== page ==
Saturday, June 26, 2010

"Inventory is What Can Make or Break Your Business"

In a small business you use what you have and buy what you need. Ours is an extremely small business at the moment and we don't have a lot of supplies tied up in our business inventory yet. We want to sell on Etsy and to do that we are in the process of getting business licenses, tax numbers, and a host of other documents to have the paperwork to prove that we are a small business and can actually do business legally here in the state of Missouri. But we can't sell anything until the paperwork is done. So everything right now is inventory. Supplies, works in progress, and finished products are just sitting there and not making any money for the business. And the finished projects won't make money until they are sold. Until then it is all just . . . well. . . inventory.

So now seems like a good time to talk about inventory.

Inventory is one of the more visual aspects of doing business. And while our business is really small right now this is the best time to start keeping track of our inventory and then as the business grows it is easy just to keep adding to your inventory records. Right now a visual inspection would work but maybe not in a year. We hope not in a year! So I started keeping inventory records now. Five and Nineteen Blackbirds will not always be small. We hope it will grow a lot in the future and we have plans to help it do so. Inventory plays a big role in helping your business grow.

There are basically three parts to inventory: the supplies, the product or products (paper dolls) in progress, and, of course, the finished product (Alice and all her soon-to-be friends) all represent various forms of inventory. And each one of these three actually represents money tied up until we sell the finished product which at present is Alice. Now you can begin to see how important your inventory might be to your business. You spend your business' money on supplies but that same money can't return back to you in the form of profits until your product sells. You've heard the expression. "My money is all tied up." right? This is like that. You've spent money but not yet seen a return on it when you look at your inventory (supplies, works in progress and finished products).

One of the bigger parts of doing business is knowing what you need to make what you want to sell and not having a lot of money tied up in supplies that are just sitting on the shelf. Unused and unneeded supplies that take up space are tying up your money that could be used elsewhere. You need supplies for sure for your projects--just don't over buy. By the same token don't under buy either. It will take a little experience to hit the right amount of supplies so that you have what you need but no more than that. A small business starting out can never have enough money. What small amount you have must be used wisely and inventory is one of those places where being wise pays off handsomely!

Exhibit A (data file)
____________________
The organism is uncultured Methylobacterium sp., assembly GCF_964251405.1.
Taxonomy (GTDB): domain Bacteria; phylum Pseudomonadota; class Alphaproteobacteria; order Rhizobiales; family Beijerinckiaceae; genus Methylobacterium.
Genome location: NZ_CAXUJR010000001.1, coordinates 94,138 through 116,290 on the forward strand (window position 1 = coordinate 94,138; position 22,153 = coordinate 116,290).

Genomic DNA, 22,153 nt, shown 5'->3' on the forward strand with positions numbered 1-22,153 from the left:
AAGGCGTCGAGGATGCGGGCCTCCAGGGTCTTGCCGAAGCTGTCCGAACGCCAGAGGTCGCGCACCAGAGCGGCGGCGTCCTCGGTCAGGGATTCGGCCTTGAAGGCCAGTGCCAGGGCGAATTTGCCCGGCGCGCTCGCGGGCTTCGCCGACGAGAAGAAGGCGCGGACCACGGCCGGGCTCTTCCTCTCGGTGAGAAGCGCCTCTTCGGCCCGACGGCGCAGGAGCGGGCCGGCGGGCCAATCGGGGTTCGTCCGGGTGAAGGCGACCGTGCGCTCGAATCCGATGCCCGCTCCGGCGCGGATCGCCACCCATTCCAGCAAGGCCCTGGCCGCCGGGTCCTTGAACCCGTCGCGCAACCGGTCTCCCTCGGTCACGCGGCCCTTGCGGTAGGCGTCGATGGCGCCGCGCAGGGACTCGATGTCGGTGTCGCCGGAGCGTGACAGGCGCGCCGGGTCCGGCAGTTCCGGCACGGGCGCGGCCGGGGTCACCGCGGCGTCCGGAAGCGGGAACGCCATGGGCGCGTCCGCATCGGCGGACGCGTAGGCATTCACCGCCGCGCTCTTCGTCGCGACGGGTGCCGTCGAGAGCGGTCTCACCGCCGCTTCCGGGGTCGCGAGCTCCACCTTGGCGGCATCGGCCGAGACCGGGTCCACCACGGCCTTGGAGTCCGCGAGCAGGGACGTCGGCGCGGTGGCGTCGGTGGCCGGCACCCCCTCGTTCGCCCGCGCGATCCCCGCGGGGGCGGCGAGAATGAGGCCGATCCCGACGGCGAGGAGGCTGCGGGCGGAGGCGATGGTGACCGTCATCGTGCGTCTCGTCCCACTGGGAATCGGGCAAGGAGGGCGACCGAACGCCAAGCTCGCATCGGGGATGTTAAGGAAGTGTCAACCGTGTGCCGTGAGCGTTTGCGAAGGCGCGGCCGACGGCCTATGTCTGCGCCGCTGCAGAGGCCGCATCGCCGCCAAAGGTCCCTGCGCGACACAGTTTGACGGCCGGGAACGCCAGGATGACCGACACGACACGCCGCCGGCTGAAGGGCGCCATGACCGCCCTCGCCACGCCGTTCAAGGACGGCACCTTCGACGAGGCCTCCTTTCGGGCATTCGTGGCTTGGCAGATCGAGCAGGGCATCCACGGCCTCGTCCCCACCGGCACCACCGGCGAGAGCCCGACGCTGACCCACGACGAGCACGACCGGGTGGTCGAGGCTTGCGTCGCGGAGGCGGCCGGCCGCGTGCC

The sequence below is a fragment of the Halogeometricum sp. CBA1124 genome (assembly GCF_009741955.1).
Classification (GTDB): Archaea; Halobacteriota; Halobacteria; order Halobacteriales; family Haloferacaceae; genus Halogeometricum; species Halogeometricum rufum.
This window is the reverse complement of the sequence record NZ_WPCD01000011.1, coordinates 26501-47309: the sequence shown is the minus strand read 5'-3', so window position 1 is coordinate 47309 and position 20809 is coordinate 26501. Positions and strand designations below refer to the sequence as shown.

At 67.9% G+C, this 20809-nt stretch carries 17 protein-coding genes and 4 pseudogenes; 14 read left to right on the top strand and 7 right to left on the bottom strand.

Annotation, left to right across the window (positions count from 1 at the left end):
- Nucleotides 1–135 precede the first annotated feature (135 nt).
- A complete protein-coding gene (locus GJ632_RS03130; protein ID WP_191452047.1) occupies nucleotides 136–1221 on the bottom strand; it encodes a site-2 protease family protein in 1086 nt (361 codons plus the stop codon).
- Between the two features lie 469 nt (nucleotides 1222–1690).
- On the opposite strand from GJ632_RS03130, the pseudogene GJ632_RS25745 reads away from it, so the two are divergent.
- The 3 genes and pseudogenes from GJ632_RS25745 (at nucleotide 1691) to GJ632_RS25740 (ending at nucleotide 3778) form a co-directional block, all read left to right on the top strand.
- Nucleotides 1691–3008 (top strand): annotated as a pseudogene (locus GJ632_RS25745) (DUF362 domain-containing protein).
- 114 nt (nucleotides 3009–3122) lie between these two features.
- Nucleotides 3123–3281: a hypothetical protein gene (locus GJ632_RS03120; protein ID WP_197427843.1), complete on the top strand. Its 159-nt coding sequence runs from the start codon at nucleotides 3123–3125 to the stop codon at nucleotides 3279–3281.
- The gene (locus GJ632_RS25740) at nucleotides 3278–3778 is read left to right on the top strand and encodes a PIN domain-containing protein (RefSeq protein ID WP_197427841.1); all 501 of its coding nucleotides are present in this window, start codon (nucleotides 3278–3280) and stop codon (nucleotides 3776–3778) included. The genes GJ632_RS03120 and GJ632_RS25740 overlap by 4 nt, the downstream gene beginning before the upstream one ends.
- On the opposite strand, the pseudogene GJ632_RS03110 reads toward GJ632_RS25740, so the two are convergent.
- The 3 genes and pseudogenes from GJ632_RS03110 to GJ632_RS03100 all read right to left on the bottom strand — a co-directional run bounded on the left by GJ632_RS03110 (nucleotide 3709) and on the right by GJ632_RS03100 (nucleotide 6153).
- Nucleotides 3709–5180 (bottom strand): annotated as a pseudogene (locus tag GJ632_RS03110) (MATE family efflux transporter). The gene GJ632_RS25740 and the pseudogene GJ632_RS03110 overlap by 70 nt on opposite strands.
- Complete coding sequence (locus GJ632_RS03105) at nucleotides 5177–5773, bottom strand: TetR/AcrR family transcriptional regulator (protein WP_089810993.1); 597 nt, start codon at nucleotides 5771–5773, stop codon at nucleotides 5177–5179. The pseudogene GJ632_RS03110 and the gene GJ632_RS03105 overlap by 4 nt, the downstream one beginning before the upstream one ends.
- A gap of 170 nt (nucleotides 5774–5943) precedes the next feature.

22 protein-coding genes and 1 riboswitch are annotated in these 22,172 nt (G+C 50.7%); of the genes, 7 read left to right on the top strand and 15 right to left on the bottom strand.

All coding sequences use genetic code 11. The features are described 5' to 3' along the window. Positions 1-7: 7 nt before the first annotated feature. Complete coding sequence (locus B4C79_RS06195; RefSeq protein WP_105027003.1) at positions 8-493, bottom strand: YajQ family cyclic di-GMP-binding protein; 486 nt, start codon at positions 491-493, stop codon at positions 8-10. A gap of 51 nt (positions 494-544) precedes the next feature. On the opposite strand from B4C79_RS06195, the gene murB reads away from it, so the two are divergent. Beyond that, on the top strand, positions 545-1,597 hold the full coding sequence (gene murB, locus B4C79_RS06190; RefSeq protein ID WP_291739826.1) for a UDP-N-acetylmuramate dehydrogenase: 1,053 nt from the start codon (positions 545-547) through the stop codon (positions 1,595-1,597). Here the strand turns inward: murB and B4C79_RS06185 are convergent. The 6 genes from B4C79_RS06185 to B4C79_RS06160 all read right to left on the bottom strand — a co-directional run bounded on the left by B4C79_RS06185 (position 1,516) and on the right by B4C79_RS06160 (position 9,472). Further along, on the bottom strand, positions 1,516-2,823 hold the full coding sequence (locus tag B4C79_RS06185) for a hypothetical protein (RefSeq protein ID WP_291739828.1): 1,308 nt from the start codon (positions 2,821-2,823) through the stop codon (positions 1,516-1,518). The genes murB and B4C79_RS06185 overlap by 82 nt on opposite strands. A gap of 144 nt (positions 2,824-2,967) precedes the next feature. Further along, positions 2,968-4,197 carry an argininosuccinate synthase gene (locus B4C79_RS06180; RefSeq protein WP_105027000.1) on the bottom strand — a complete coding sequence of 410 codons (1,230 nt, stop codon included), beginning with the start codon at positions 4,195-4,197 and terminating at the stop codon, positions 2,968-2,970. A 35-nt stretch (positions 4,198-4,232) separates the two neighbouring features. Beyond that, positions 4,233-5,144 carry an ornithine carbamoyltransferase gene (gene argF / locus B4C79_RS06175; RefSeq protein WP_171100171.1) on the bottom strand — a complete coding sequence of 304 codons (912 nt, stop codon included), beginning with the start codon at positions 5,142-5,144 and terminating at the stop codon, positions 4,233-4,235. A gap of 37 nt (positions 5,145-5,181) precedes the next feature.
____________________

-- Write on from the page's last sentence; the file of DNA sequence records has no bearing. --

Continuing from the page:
The trick to inventory is this: Buy only what you need to make your product and be timely about it. In other words when you decide what you want to make, buy all of the supplies that you need for that project before you need them (no panic shopping--that's costly) but no more supplies than you will actual use or pretty close to that. That keeps the cost low and gives you the finished product while freeing up money to use somewhere else like licenses. You don't know how popular your finished product will be so it is important to keep costs low and not have money tied up in extra supplies that are just sitting there, waiting to be used on a project that is either already done or a future project that may never happen. If you have a business plan and know which future projects will definitely get made and you have the extra money, you can buy supplies ahead for a future project and feel pretty good about it.

Some extra supplies are good to have on hand if you use them over and over again in similar projects. And sometimes you can find them on sale which is a really good thing. But supplies that are specific to each project need to be thought through carefully so that you don't underbuy or overbuy. Like I said, it is a fine line trying to determine what you need in the quantities that you will use and have the supplies arrive at the exact time that you need them.

To sum up inventories: Buy only what you need and use it up in the project that you will be selling. That way you make the best use of your business money. When your business has grown a lot, you will have a better understanding of how much in the way of inventory you will need to keep on hand: the supplies, the works in progress and the finished product ready to be sold. Experience as your business grows is priceless. You will learn a lot. Enjoy the journey.

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